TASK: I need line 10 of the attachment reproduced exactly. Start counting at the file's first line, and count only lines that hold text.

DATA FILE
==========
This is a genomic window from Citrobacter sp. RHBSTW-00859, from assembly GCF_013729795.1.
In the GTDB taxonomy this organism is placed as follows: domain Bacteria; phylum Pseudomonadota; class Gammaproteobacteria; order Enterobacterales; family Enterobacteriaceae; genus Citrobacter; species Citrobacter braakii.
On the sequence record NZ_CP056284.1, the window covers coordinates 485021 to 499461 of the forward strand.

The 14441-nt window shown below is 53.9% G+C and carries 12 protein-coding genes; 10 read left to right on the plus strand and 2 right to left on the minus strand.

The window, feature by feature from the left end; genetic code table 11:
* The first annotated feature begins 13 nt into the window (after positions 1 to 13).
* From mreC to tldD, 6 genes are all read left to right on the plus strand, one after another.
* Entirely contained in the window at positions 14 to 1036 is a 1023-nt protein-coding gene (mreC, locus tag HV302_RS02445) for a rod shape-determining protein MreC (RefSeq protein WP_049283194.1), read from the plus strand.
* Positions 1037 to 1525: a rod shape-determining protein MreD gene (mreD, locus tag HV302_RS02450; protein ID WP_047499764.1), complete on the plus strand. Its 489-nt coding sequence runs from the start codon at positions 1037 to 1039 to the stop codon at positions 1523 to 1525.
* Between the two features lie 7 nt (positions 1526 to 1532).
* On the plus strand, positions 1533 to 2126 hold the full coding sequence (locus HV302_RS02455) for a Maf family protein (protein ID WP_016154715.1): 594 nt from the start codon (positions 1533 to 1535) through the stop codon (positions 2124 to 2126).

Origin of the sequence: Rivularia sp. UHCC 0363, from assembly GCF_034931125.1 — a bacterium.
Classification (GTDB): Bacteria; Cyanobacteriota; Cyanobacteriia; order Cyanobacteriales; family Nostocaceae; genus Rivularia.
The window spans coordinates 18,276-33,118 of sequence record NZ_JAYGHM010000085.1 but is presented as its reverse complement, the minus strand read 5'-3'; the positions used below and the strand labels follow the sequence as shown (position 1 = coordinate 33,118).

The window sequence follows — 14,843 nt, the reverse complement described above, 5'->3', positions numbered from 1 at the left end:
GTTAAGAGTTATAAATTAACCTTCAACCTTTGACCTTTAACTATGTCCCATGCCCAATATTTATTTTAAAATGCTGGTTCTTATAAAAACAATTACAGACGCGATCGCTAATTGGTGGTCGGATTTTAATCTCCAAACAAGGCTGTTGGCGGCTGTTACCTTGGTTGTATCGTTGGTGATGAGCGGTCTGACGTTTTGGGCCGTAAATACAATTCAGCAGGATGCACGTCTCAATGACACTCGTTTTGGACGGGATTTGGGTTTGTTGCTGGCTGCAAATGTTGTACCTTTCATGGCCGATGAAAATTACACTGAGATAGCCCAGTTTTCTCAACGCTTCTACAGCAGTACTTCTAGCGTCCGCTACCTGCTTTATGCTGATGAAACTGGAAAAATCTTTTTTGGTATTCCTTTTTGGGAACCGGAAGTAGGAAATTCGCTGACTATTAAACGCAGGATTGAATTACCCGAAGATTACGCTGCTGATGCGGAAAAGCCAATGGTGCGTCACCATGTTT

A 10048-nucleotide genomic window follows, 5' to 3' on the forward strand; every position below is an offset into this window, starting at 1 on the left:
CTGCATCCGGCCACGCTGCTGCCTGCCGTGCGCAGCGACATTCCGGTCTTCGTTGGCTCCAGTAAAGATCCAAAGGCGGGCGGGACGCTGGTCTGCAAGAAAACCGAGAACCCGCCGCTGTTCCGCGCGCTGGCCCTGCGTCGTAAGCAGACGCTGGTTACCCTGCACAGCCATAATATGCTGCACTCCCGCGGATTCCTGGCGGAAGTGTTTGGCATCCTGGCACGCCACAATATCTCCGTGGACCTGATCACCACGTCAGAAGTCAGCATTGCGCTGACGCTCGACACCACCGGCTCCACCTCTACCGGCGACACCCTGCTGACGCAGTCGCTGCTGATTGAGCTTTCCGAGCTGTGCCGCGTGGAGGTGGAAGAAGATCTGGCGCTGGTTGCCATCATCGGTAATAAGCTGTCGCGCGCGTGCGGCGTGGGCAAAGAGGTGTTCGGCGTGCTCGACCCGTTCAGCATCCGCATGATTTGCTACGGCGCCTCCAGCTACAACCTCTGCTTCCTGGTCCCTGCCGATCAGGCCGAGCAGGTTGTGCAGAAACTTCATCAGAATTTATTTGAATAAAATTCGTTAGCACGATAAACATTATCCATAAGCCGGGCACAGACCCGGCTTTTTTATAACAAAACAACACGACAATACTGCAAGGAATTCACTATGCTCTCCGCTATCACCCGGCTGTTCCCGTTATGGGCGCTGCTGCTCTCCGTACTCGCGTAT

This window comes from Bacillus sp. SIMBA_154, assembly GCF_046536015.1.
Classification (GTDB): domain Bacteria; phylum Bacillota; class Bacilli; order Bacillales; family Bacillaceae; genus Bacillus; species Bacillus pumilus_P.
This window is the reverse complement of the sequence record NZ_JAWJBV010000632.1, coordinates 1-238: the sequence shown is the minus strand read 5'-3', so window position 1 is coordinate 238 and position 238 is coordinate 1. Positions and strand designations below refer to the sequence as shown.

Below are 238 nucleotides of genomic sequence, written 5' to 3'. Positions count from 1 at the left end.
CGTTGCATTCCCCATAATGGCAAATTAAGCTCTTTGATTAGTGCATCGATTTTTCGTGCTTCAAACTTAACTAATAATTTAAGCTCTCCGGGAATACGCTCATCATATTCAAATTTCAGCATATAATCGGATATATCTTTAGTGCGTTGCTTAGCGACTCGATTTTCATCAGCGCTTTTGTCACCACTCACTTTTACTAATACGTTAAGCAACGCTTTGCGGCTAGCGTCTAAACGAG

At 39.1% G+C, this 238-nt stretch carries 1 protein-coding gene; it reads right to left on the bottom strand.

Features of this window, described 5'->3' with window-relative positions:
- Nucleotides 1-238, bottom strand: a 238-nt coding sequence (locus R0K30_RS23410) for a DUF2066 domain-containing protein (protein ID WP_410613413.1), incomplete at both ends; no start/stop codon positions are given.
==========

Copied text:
* Between the two features lie 7 nt (positions 1526 to 1532).